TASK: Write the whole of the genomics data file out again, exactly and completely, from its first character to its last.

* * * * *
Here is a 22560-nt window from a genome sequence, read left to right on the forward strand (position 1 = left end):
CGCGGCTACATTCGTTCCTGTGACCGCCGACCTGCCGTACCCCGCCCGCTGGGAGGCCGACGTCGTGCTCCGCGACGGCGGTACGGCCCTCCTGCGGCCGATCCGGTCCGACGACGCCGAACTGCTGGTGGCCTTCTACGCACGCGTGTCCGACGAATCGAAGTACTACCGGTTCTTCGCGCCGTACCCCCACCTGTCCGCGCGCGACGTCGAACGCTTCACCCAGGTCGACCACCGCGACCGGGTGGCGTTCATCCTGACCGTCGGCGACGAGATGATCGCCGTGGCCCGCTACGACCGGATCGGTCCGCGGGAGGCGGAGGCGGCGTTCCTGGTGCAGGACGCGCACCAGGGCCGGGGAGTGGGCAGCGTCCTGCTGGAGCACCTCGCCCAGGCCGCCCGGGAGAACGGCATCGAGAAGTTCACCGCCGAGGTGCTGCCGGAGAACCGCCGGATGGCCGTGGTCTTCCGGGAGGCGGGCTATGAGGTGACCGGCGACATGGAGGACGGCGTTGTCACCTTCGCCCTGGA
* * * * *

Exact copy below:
Here is a 22560-nt window from a genome sequence, read left to right on the forward strand (position 1 = left end):
CGCGGCTACATTCGTTCCTGTGACCGCCGACCTGCCGTACCCCGCCCGCTGGGAGGCCGACGTCGTGCTCCGCGACGGCGGTACGGCCCTCCTGCGGCCGATCCGGTCCGACGACGCCGAACTGCTGGTGGCCTTCTACGCACGCGTGTCCGACGAATCGAAGTACTACCGGTTCTTCGCGCCGTACCCCCACCTGTCCGCGCGCGACGTCGAACGCTTCACCCAGGTCGACCACCGCGACCGGGTGGCGTTCATCCTGACCGTCGGCGACGAGATGATCGCCGTGGCCCGCTACGACCGGATCGGTCCGCGGGAGGCGGAGGCGGCGTTCCTGGTGCAGGACGCGCACCAGGGCCGGGGAGTGGGCAGCGTCCTGCTGGAGCACCTCGCCCAGGCCGCCCGGGAGAACGGCATCGAGAAGTTCACCGCCGAGGTGCTGCCGGAGAACCGCCGGATGGCCGTGGTCTTCCGGGAGGCGGGCTATGAGGTGACCGGCGACATGGAGGACGGCGTTGTCACCTTCGCCCTGGA